The problem, Marianne realized, was that she had only remembered in a vague way that he was handsome, and that his features were arranged generally where they ought to go. She had not remembered the way his hair was curled with such absurd perfection, nor the way it shone, the way light falling on it made it look five different shades of on fire. She had not remembered his mouth being so wide, like his jaw would fall off if he grinned, nor how that tiny beard made his chin come to such a point. Had it not been for the small bit of fullness in his cheeks, his whole face would have been nothing but sharp edges, as if just looking at him would cut her eyes right out. Here he was, all gentle and contrite, and yet Marianne was filled with a deep and instinctive conviction that he was about to eat her alive.
“I find myself in a conundrum, Marianne,” Benedict confessed in a voice so soft she could wrap it around herself like a blanket. “I would like very much to get to know you better, but because of my current state of ignorance, I cannot divine on my own whether this would be agreeable to you. What I need at this moment is for you to tell me, in no uncertain terms, whether or not you have any interest in me.”
“Well that’s no fun,” she croaked weakly, realizing even as she said it that this was the opposite of what he’d asked for. The Ace at least did not take offense, the corner of his mouth crooking upward with faint amusement.
“Under normal circumstances, I might agree – but I’m afraid that as of right now, unless you can give me an unequivocal yes, I cannot in good conscience persist when my doing so has the possibility of hurting you via misunderstanding. Don’t deny the possibility! Just yesterday I tried to say ‘you cannot resist my wiles’ and instead you heard ‘I am bigger and stronger and have more power politically’. You are a mystery to me, little Club, and one I will not risk solving if it might destroy you.”
“I am not that weak,” Marianne protested defensively, and Benedict’s expression moved just the slightest bit towards exasperated.
“I am not saying that you are, but you are not helping your point when you refuse to say whether you find me intriguing or appalling, and it helps even less when you persist in looking utterly terrified.”
“I am not a coward!” she protested yet more vigorously, ignoring the fact that she had been terrified until she’d become too offended to notice.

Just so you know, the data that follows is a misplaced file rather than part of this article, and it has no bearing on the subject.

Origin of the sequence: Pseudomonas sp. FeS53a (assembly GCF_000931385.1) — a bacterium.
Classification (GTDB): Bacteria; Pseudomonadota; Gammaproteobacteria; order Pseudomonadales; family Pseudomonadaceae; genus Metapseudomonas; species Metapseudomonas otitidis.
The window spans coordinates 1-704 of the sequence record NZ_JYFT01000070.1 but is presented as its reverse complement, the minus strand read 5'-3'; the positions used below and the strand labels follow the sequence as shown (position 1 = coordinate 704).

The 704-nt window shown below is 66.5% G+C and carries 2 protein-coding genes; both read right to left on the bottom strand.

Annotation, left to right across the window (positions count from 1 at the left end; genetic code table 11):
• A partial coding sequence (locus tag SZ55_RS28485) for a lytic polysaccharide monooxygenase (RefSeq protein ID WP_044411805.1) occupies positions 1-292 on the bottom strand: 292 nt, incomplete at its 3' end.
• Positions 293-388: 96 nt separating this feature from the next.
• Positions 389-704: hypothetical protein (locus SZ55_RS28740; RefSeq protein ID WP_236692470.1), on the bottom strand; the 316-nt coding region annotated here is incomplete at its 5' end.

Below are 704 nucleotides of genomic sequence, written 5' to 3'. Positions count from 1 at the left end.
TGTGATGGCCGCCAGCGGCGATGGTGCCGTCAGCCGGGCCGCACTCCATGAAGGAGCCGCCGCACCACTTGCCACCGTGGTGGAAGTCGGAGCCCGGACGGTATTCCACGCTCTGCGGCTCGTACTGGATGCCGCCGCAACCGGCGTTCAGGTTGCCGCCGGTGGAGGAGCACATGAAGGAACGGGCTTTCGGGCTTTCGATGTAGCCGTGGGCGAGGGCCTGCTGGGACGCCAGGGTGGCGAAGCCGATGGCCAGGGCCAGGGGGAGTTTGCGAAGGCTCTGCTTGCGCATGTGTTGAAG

Benedict let out a horrified groan and buried his face in his gloved hands, his gentleness and understanding lost in the frustration of a plan gone all wrong. “It also does not help when you insinuate that I am some sort of trial to be braved.”
“I did no such thing!” Marianne squeaked indignantly.
“Marianne, if you cannot even tell me whether or not you are potentially interested in some sort of relationship, then I absolutely will not take that risk and will go retrieve Stewart to take you back to the picnic.” While Benedict’s voice was muffled by his own palms, it was nonetheless clear that he was using a tone of voice typically reserved for mothers who would rather you did not make them come in there.
“If a bear flops down and proclaims its own yearning for death, the hunter who kills it might be doing it a favor, and it might technically still be considered a hunt, but it would be a fairly dreadful one.”
“It is bad enough you have resorted to metaphors but that one does not even make sense.”
“Look – not literally, put your head back in your hands, it’s easier this way – when you were visiting the Court of Clubs, how did you usually tell when someone wasn’t interested?”
“Typically they punched me and told me to go away,” came the muffled droll.
“Have I done that yet?”
There was a long pause, and Marianne began to wonder if Benedict was deciding that she was more trouble than she was worth. She wouldn’t blame him, really; she probably would have given up by now.